The whole point of the design is to separate the primary from the secondary. In other words: focus users' attention on the main thing to get to the action or find the information they need as quickly as possible.
Good design differs from bad in that users instantly understand what is important on the screen and omit the secondary until they need more detail. To achieve this is a real art and the highest class of designer.
There's nothing more boring than repetitive blocks in a layout. It makes the design look impersonal and monotonous. The user simply scrolls through the page without stopping at anything.
Rhythm and variety affect how engaging the content is for users. The more attractive the layout, the more likely users are to spend more time exploring the site or using the interface.
Variety of content and change of rhythm is one of the important rules of design. Rhythm creates music, the design becomes engaging, and the content is something you want to read, look at, and notice the details.
Lines of force are a good way to build a solid and eye-catching layout that is based on vertical points of attraction. It can be several lines or even just one.
Lines of force provide focal points and control chaos, helping to make a solid layout. Often, lines of force are tied to the logo or top navigation, giving strong points for shifting and distributing content vertically with a meaningful offset.
The most effective and conclusive design comes when you do in one moment, on one screen, in one module - one focus, one emphasis, one action.
It always works better than lots of links, call-to-actions, accents and color variety. Don't just throw everything in one screen. Think slide-by-slide, each slide is one action, one explanation, one picture.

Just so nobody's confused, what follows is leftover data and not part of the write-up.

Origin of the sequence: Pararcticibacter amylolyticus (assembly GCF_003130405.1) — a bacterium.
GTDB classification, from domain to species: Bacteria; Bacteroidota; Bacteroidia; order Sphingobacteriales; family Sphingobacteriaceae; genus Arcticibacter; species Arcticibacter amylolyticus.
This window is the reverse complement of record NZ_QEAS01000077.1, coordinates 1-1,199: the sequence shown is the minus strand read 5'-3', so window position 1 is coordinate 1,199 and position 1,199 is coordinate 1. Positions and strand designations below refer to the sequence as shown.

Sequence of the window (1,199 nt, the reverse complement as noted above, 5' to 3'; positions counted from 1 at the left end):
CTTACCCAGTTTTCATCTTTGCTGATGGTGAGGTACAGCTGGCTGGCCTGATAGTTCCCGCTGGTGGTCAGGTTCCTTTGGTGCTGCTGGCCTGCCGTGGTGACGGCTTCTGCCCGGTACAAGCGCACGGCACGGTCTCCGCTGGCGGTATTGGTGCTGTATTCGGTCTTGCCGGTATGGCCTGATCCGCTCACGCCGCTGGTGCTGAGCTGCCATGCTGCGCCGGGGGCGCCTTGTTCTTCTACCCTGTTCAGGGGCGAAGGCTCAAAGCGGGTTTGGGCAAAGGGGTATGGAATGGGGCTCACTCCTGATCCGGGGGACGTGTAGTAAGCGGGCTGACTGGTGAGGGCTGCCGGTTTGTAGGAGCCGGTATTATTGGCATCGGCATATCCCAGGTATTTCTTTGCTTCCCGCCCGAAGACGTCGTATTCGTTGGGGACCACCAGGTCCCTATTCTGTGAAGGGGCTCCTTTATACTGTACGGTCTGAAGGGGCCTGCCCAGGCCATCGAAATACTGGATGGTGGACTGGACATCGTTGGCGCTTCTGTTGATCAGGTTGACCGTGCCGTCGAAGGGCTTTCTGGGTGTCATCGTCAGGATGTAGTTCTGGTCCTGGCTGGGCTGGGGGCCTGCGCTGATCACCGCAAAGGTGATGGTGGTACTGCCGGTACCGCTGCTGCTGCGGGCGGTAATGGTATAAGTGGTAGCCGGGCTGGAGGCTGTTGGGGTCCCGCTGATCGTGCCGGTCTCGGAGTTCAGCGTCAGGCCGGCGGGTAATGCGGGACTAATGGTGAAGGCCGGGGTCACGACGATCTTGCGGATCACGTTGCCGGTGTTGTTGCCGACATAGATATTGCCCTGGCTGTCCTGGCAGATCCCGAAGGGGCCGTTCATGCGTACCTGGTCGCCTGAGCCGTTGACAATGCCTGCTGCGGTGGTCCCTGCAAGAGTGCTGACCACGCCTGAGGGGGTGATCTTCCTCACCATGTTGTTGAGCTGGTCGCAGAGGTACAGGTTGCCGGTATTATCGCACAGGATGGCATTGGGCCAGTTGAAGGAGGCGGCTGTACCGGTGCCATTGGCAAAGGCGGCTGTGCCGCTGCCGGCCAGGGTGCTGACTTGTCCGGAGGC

There is a design algorithm that always leads to good results. It consists of four steps, following from one to the next, and at each step, you create a solid and finished layer of your work.
The first step is to understand what kind of content you're working with, what text, images and other components there are.
The next step is to emphasize the primary and secondary, to separate the text with headings. Understand what blocks the content can be divided into and what relationships are formed.
The third step is to create a layout that reflects the idea and best represents the content and its structure. The way the design should work.
And finally, the fourth step: style, color, and other visual details. The way the design should look.
The design algorithm works for any type of project, whether you're creating a content website or dashboard or mobile app.
Each completed step is already a success and a result. You won't have to jump chaotically from choosing colors and understanding how to make the text on cards to what the main visualization of overall app should be.
The fastest way to create wireframes is to make them text-based. No blocks, no color, nothing but text. It takes a minimum of time and gives maximum benefit. You can immediately show the client and discuss something already visual. You don't have any trouble making changes. The text is very easy to correct and change.